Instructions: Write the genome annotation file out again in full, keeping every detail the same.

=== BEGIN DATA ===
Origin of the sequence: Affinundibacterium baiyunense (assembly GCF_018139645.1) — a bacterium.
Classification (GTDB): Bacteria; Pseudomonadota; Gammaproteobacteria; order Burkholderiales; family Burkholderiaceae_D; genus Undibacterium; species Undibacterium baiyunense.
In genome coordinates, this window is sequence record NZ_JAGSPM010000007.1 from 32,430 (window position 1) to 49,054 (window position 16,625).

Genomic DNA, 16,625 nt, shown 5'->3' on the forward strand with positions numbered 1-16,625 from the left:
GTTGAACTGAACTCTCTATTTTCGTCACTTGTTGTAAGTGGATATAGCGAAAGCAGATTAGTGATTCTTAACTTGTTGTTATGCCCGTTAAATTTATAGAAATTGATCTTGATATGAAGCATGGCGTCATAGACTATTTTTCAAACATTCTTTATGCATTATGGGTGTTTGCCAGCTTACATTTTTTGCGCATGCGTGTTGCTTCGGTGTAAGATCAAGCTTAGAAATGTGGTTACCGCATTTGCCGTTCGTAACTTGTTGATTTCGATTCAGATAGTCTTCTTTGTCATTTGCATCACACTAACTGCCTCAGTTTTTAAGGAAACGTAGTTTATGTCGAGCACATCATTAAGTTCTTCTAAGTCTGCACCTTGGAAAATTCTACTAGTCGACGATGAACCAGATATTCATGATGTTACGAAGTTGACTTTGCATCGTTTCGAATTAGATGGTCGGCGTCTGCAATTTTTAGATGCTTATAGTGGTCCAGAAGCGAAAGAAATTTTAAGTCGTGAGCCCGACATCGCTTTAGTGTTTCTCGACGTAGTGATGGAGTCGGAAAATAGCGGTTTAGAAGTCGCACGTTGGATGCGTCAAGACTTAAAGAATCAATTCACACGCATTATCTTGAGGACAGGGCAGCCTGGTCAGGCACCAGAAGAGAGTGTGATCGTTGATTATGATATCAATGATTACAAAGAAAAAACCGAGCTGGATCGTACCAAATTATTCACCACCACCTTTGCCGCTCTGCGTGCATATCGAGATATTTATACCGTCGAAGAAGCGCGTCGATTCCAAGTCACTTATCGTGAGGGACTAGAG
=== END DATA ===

Origin of the sequence: Affinundibacterium baiyunense (assembly GCF_018139645.1) — a bacterium.
Classification (GTDB): Bacteria; Pseudomonadota; Gammaproteobacteria; order Burkholderiales; family Burkholderiaceae_D; genus Undibacterium; species Undibacterium baiyunense.
In genome coordinates, this window is sequence record NZ_JAGSPM010000007.1 from 32,430 (window position 1) to 49,054 (window position 16,625).

Genomic DNA, 16,625 nt, shown 5'->3' on the forward strand with positions numbered 1-16,625 from the left:
GTTGAACTGAACTCTCTATTTTCGTCACTTGTTGTAAGTGGATATAGCGAAAGCAGATTAGTGATTCTTAACTTGTTGTTATGCCCGTTAAATTTATAGAAATTGATCTTGATATGAAGCATGGCGTCATAGACTATTTTTCAAACATTCTTTATGCATTATGGGTGTTTGCCAGCTTACATTTTTTGCGCATGCGTGTTGCTTCGGTGTAAGATCAAGCTTAGAAATGTGGTTACCGCATTTGCCGTTCGTAACTTGTTGATTTCGATTCAGATAGTCTTCTTTGTCATTTGCATCACACTAACTGCCTCAGTTTTTAAGGAAACGTAGTTTATGTCGAGCACATCATTAAGTTCTTCTAAGTCTGCACCTTGGAAAATTCTACTAGTCGACGATGAACCAGATATTCATGATGTTACGAAGTTGACTTTGCATCGTTTCGAATTAGATGGTCGGCGTCTGCAATTTTTAGATGCTTATAGTGGTCCAGAAGCGAAAGAAATTTTAAGTCGTGAGCCCGACATCGCTTTAGTGTTTCTCGACGTAGTGATGGAGTCGGAAAATAGCGGTTTAGAAGTCGCACGTTGGATGCGTCAAGACTTAAAGAATCAATTCACACGCATTATCTTGAGGACAGGGCAGCCTGGTCAGGCACCAGAAGAGAGTGTGATCGTTGATTATGATATCAATGATTACAAAGAAAAAACCGAGCTGGATCGTACCAAATTATTCACCACCACCTTTGCCGCTCTGCGTGCATATCGAGATATTTATACCGTCGAAGAAGCGCGTCGATTCCAAGTCACTTATCGTGAGGGACTAGAG